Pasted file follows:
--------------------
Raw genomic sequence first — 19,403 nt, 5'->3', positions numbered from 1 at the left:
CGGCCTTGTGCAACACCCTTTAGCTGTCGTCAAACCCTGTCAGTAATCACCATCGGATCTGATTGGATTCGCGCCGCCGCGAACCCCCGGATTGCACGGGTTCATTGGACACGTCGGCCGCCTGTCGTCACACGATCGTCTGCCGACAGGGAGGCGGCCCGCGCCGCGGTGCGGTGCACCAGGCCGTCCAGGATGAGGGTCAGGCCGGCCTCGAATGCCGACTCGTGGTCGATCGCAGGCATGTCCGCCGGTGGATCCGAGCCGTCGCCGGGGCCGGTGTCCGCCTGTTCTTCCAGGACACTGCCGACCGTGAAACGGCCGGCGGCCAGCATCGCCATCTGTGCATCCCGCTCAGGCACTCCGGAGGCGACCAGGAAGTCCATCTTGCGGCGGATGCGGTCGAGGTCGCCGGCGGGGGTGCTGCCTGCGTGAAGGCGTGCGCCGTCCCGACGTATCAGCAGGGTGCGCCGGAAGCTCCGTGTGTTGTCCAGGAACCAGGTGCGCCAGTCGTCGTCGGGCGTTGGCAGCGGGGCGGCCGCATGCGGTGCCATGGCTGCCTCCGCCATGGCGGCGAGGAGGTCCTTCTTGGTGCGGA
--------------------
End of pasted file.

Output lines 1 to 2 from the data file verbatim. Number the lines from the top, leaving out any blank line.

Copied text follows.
Raw genomic sequence first — 19,403 nt, 5'->3', positions numbered from 1 at the left:
CGGCCTTGTGCAACACCCTTTAGCTGTCGTCAAACCCTGTCAGTAATCACCATCGGATCTGATTGGATTCGCGCCGCCGCGAACCCCCGGATTGCACGGGTTCATTGGACACGTCGGCCGCCTGTCGTCACACGATCGTCTGCCGACAGGGAGGCGGCCCGCGCCGCGGTGCGGTGCACCAGGCCGTCCAGGATGAGGGTCAGGCCGGCCTCGAATGCCGACTCGTGGTCGATCGCAGGCATGTCCGCCGGTGGATCCGAGCCGTCGCCGGGGCCGGTGTCCGCCTGTTCTTCCAGGACACTGCCGACCGTGAAACGGCCGGCGGCCAGCATCGCCATCTGTGCATCCCGCTCAGGCACTCCGGAGGCGACCAGGAAGTCCATCTTGCGGCGGATGCGGTCGAGGTCGCCGGCGGGGGTGCTGCCTGCGTGAAGGCGTGCGCCGTCCCGACGTATCAGCAGGGTGCGCCGGAAGCTCCGTGTGTTGTCCAGGAACCAGGTGCGCCAGTCGTCGTCGGGCGTTGGCAGCGGGGCGGCCGCATGCGGTGCCATGGCTGCCTCCGCCATGGCGGCGAGGAGGTCCTTCTTGGTGCGGA